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Eating Healthy During the Holidays


Healthy lifestyle blog featuring plant-based recipes, healthy eating tips, restaurant reviews from around the world, and more.

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Eating Healthy During the Holidays

Carolina Sanchez

Photo courtesy of

Photo courtesy of

It is that time of the year again; everywhere we go sugary treats and bottomless casseroles and leftovers tempt us for days. Passing the plate is easy, but most people want to skip the weight gain that follows. Cue the crash diets and gym membership surge. Eating healthy during the holidays does not have to be a difficult feat. There are several things you can do to make sure you stay on track this holiday season.

Do Not Eat with Your Eyes

With so many tempting holiday foods on the table, we tend to load up our plate and even go for seconds or thirds. It takes the body about 20 minutes to realize it is full. So, by the time your brain gives you the memo, you have most likely overeaten. Start out slow with a small portion and you can always go for seconds if you are still hungry. Fill up your plate with vegetables or salad first so you are not too full later to eat your greens. Keep in mind that about 500 calories of plant based foods fill the stomach completely, while oils/fats barely fill the stomach, signaling the body to eat more. This leads to eating more empty calories and promotes weight gain.

Photo courtesy of

Photo courtesy of

Get Up and Move

Do not think running a few kilometers will cancel out half of the pumpkin pie you wolfed down, but nevertheless, it is important to get into a regular workout routine. Gyms see their memberships skyrocket after the New Year, but according to the International Health, Racquet & Sportsclub Association, 80% of New Year’s resolution hopefuls quit by the second week in February. Find a type of exercise you like to do and stick to a regular workout routine. It helps to exercise with friends, family or a group to keep you on track. When there are other people involved, there is a sense of accountability–you do not want to let someone else down for a scheduled workout. If it is too cold to exercise outside, check out a gym or you can even do workouts at home with minimal or no equipment, like squats, lunges, sit-ups, pushups, and yoga. Some video game consoles and smart TVs also have fitness programs, like Xbox Fitness. There is no controller involved, just your hard work and sweat!

Avoid Crash Diets

From diet sodas to gym memberships to crash diets, there is a continuous search for the magic solution to cure all weight gain ills. It is a short-lived enthusiasm that becomes part of the vicious cycle of weight loss and dieting, a $60 Billion industry in the United States alone. Diets are also popular in Russia. According to a survey by, 59% of Russians periodically diet. Diets are unsustainable and in most cases result in further weight gain. In 31 long-term diet studies, researchers at the University of California at Los Angeles found that two-thirds of dieters regained more weight than they initially lost within a 4-5 year period. These regimens put the body under incredible shock and are geared towards short-term solutions, often focusing on the elimination of one or more foods to shock the body into losing weight or restrictive calorie limits that starve the body, which can negatively affect the immune system, bone density and the heart. Lifestyle changes are more important for the long run and can help you improve your health for life.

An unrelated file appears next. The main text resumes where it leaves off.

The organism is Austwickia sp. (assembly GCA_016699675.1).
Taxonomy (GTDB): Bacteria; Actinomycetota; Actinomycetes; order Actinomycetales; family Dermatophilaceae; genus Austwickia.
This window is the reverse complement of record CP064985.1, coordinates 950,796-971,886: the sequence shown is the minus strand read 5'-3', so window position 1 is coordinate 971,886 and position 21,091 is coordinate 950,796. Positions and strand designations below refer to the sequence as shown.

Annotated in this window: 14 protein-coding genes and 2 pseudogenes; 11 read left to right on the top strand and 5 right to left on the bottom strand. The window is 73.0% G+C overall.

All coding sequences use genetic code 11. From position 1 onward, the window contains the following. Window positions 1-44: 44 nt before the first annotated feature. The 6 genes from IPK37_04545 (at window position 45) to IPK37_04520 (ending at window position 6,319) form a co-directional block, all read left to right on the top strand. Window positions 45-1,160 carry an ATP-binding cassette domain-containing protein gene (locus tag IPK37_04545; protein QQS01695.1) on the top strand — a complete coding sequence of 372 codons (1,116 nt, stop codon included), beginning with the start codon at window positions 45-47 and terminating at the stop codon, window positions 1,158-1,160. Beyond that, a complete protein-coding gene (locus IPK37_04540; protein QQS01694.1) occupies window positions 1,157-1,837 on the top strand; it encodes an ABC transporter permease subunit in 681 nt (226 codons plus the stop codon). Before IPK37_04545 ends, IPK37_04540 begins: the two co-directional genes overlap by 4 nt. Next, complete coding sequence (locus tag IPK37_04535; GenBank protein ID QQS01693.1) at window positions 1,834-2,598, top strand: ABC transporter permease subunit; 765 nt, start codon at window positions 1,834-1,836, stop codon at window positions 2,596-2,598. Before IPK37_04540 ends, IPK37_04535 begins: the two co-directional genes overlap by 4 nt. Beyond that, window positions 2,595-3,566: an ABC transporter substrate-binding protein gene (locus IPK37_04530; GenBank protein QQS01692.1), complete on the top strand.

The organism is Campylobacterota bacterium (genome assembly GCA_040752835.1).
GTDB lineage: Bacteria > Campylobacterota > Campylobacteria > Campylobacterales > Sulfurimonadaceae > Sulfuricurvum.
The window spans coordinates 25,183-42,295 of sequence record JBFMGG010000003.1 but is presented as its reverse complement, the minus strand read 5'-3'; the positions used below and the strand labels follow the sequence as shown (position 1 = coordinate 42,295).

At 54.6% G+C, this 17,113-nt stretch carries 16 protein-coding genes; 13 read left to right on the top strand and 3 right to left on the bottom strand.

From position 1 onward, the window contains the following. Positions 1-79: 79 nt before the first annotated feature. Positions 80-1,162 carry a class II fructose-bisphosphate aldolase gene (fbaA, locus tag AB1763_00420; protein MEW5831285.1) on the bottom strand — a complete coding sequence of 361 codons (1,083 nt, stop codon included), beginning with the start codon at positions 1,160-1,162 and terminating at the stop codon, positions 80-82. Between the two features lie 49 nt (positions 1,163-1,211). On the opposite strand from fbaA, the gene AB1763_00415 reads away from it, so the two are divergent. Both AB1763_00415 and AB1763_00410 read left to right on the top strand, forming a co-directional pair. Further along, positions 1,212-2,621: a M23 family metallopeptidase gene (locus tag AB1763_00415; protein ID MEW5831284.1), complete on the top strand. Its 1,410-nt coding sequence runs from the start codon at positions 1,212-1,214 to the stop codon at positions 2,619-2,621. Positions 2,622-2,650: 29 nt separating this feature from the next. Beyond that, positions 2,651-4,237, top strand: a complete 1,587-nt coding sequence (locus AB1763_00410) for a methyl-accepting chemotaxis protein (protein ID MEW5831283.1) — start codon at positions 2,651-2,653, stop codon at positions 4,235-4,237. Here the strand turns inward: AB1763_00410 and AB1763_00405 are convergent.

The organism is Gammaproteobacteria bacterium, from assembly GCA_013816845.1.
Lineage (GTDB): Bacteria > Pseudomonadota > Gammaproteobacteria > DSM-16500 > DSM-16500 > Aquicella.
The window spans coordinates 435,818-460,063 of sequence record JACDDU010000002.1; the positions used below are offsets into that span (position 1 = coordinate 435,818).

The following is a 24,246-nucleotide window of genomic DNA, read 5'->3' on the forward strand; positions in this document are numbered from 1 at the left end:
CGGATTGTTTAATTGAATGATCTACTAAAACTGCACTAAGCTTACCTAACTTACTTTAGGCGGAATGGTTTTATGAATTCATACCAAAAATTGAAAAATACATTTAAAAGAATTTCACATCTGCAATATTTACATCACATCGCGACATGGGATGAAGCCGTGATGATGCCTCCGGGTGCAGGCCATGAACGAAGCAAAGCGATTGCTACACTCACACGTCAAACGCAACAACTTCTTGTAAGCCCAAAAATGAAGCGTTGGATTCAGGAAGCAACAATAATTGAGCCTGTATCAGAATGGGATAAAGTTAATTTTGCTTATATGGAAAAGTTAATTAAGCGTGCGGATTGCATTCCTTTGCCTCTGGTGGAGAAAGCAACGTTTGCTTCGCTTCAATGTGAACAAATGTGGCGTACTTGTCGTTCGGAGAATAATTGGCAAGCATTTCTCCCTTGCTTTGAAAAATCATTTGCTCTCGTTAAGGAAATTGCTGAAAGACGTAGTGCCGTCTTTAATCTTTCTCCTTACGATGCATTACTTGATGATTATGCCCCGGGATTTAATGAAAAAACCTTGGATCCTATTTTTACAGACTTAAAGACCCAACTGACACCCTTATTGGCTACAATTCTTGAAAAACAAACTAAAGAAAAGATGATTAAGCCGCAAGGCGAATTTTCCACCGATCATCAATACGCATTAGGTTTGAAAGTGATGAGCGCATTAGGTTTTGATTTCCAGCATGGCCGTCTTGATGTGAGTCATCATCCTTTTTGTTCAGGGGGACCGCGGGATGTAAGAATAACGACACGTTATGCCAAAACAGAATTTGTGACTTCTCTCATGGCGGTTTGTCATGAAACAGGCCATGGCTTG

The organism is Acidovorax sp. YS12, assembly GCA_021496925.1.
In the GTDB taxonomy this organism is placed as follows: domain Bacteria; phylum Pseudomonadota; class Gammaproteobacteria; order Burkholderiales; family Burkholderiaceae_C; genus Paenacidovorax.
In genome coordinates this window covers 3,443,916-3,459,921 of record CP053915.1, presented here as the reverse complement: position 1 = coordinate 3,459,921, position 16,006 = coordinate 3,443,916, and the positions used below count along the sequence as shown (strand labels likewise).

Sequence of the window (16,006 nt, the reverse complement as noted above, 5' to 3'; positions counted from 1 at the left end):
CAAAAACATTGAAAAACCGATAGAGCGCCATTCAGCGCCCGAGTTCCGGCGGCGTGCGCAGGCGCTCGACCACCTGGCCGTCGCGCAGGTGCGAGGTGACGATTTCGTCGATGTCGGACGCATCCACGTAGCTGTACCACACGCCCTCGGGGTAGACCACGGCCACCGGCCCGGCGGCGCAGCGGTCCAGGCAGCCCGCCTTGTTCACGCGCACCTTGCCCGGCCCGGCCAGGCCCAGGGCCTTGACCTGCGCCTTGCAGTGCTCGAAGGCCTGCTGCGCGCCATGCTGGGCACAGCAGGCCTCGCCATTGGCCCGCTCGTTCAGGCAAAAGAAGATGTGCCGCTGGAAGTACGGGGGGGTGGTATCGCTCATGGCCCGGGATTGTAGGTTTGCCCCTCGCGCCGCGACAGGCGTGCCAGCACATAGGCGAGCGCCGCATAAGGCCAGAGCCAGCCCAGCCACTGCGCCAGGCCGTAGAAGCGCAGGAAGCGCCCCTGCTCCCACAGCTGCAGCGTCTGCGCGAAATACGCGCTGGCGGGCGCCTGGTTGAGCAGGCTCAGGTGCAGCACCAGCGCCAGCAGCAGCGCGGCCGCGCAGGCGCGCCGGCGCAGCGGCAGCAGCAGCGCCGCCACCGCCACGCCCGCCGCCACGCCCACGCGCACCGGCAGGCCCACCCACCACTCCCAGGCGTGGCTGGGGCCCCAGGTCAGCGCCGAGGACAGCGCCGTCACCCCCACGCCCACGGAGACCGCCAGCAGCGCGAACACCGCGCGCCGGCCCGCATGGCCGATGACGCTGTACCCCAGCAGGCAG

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Photo courtesy of

Skip the Sauce

Dressings and sauces accompany just about everything around the holidays. Most dressings and sauces are oil or cream based, packing in hundreds of calories in one sitting. Just one tablespoon of olive oil contains about 14 grams of fat and 120 calories. Most people do not consume just one tablespoon, but rather 5 or 6, especially when cooking with oil. So, a seemingly healthy salad or dish can have an extra 500-600 calories and 70 grams of fat, just from the oil. That amounts to almost three times the fat in a Big Mac and roughly the same calories. Hold the dressing or opt for a lighter option, like lemon juice for a salad or a homemade, oil-free dressing made with common ingredients like tahini, nut butters, soy sauce, citrus juices, and fresh herbs.

Be Kind to Your Body

We only have one body to live in, so take care of it. Too often, we take our health for granted until it is gone. It is possible to enjoy the holidays without eating food that will damage your health. Instead of making a traditional pie, try making a plant based version with a dairy alternative like almond milk, no refined sugar and a crust made from dates, nuts, spices and a whole grain like oats instead of the traditional one with refined flour, butter, shortening, oils, and refined sugars. Just about everything can be made healthier if you put your mind to it. Spice up your creativity and your dishes this holiday season and you will be surprised how many delicious, healthy dishes and treats you can come up with that are not served with a side of guilt.